In the seventeenth part of Lords and Ladies, Magrat and Granny face off with the Queen. Intrigued? Then it’s time for Mark to read Discworld.
Trigger Warning: For consent, abuse.
WELL, THIS WAS SIGNIFICANTLY MORE DISTURBING THAN I ANTICIPATED.
I know there are two more sections left here, so I went into this thinking that part 18 would probably have the big climactic battle between Lancre and the Queen of the elves, BUT NOPE. Again, it’s important to note that Magrat is still risking her own life to take down the Queen, and I think this section definitively proves that at the core of her identity, Magrat is a brave, courageous person.
I’ll get there. Let’s start with the unsettling conversation that Granny and the Queen have over the course of these pages. I can’t imagine two more powerful minds battling it out, and I think this one line demonstrates why this was so upsetting:
“I could kill her from here.”
“Yes,” said Granny, but that wouldn’t be much fun, would it? Humiliation is the key.”
The Queen nodded.
“You know, you think very much like an elf.”
The line actually made me stop reading for a moment because it was so striking. Throughout Granny’s time in the Discworld series, I think you could view her actions with this lens and discover a lot about her. It’s not just the humiliation thing; it’s the fact that Granny often exists within these pages as a superior figure. She certainly has treated Magrat that way, hasn’t she? She pushes her fellow witch into uncomfortable directions through a kind of manipulation, and there’s a part of me that wonders if she did this on purpose here in Lords and Ladies. Granny didn’t exactly try to stop Magrat from becoming queen; hell, I’d argue that she purposely pushed Magrat in that direction.
But is that the role that she thinks she’s supposed to play? Is she always supposed to be the old crone, the cantankerous character who pushes everyone to be better people, all while she’s unliked and unloved and alone? Well, I wouldn’t say that she’s entirely alone; Nanny Ogg has always stood by her side as her best friend. But why the hell does the Queen say this?
“Would you like me to show you what you might have been?”
“I could do it easily. There are other times than this. I could show you grnadmother Weatherwax.”
“It must be terrible, knowing that you have no friends. That no one will care when you die. That you never touched a heart.”
Is that necessarily true? Perhaps not. I think that the Queen is teasing Granny with her other timelines, many of which took Granny to a much, much different place than where she is here. And if we take note of what elves do to humans, I think this is an exaggeration more than anything else. She just wants to dominate Granny with the sheer brutality of hopelessness. But she can’t do it, can she?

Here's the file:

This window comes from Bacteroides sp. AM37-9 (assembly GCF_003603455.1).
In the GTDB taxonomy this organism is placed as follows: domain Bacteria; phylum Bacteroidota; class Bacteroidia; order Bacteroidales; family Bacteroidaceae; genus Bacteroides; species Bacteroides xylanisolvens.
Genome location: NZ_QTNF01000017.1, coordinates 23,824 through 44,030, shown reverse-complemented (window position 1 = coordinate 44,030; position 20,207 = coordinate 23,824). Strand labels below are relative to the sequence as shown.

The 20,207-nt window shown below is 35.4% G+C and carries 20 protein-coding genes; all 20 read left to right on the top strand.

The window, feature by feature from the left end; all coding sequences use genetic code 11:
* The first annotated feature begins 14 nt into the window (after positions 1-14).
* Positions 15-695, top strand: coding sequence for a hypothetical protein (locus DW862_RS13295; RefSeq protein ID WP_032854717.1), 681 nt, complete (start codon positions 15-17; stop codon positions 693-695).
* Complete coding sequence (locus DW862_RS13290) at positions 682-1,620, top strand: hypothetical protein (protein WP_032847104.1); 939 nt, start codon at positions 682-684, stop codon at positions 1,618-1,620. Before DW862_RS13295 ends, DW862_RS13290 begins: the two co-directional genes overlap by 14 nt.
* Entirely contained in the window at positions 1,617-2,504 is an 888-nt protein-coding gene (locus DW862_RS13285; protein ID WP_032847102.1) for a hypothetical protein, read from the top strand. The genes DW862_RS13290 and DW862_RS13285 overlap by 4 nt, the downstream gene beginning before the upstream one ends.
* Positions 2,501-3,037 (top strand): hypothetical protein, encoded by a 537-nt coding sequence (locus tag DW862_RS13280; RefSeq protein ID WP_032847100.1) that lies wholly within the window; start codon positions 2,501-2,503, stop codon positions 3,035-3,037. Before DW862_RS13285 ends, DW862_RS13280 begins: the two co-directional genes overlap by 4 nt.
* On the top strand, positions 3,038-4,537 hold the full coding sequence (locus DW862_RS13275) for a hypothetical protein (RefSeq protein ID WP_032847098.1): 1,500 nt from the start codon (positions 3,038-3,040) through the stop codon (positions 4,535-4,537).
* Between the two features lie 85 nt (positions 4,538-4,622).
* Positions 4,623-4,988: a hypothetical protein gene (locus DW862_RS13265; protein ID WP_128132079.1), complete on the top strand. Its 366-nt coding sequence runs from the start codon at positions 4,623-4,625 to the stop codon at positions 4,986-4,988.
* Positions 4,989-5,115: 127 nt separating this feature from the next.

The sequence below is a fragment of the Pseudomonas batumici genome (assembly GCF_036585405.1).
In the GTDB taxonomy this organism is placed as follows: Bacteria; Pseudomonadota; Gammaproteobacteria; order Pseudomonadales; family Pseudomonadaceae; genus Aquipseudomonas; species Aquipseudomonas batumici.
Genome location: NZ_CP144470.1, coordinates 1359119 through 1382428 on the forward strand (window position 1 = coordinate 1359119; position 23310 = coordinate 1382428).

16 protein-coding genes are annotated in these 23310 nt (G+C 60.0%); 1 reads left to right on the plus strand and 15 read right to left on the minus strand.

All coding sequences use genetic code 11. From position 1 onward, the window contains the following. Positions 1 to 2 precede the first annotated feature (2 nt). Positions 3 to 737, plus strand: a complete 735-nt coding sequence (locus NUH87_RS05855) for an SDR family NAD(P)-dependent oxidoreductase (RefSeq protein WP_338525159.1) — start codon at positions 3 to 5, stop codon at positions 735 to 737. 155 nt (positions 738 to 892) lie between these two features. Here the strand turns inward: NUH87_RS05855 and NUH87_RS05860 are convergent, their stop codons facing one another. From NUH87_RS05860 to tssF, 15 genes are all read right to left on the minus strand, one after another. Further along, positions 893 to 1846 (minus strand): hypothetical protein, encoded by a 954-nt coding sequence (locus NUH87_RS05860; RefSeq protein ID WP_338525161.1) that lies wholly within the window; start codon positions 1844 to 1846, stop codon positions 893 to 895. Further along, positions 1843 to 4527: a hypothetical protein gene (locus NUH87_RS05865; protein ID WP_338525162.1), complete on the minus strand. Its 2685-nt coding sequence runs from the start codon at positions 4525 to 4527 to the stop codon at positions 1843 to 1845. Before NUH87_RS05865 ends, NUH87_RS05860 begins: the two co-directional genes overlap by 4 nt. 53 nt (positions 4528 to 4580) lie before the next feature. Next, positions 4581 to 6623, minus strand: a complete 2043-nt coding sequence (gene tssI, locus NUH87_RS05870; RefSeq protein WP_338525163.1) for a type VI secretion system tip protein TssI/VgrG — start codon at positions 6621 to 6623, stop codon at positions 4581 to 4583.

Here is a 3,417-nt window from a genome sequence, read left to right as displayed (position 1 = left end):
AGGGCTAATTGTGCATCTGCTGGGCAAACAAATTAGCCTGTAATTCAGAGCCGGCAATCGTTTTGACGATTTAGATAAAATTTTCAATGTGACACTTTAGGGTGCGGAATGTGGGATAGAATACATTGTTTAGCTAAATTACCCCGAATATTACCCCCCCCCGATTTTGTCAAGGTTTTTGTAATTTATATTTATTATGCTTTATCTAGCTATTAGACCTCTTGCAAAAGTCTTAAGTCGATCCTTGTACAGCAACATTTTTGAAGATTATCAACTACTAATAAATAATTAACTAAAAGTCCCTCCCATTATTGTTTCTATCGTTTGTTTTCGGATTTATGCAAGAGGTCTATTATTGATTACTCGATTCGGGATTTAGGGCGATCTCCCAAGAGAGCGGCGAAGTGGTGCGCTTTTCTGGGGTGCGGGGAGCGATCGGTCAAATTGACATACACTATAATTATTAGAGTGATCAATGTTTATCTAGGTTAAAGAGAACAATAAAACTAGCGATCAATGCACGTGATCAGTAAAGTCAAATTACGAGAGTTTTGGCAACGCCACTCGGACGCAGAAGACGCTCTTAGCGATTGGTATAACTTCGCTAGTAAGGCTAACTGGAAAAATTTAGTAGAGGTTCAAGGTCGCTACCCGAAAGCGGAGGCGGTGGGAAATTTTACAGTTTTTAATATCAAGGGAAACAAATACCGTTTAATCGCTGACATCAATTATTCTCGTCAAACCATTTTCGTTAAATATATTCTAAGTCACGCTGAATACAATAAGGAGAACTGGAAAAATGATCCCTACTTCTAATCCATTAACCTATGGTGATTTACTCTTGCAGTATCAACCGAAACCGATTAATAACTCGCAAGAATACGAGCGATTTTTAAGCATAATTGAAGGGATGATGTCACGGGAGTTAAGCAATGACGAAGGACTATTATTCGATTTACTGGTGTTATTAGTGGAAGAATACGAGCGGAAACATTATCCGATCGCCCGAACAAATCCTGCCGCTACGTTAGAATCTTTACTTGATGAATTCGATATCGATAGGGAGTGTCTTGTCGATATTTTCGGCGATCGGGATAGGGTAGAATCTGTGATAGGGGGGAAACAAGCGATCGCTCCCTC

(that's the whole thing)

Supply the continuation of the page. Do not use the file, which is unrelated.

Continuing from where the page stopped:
I don’t understand the bee thing, but I understand what this fight entailed. When Magrat finally arrives to battle the Queen, it became clear to me that any battle with the Queen of the Elves was always going to be a mental and emotional fight more than anything else. Yes, iron was important, and I think that lengthy section from “inside” an elf’s mind was brilliant. It helped me to understood why an elf never felt lost or alone ever.
That’s important because Granny’s words and Magrat’s fight showed me why elves were, ultimately, deeply flawed creatures:
“But this is a real world, madam. That’s what I had to learn. And real people in it. You got no right to ’em. People’ve got enough to cope with just being people. They don’t need you swanking around with your shiny hair and shiny eyes and shiny gold, going sideways through life, always young, always singing, never learning.”
You know what I took from this? I saw this as an impassioned defense of imperfection. The elves are “perfect” in every sense: they’re powerful, beautiful, fast… you get the idea. There are so many other adjectives I could add to this, and it would all apply. But when you’re at the top of the social and literal food chain, where can you go? You can’t get better if you’re the best. But humanity – especially the humanity in Lancre – has an opportunity the elves do not.
They can learn. They can change. They can adapt. And this doesn’t refer to glamouring, which is just a cheat, a trick of the mind to make it seem like someone has changed. Humans can become better. What’s the best example of that? Why, look no further than Magrat Garlick, who breaks free of the assault on her identity and her confidence and her self-worth, and it exposes the “core” of her soul. What’s in that core? What did the events of this book reveal?
That Magrat Garlick is not the coward she thought she was. That she is worthy of living, that she is an important person, and that when the deck is stacked against her, she can still find it within herself to punch someone in the face.
People can change. Elves can’t, and that’s their greatest weakness.
Mark Links Stuff
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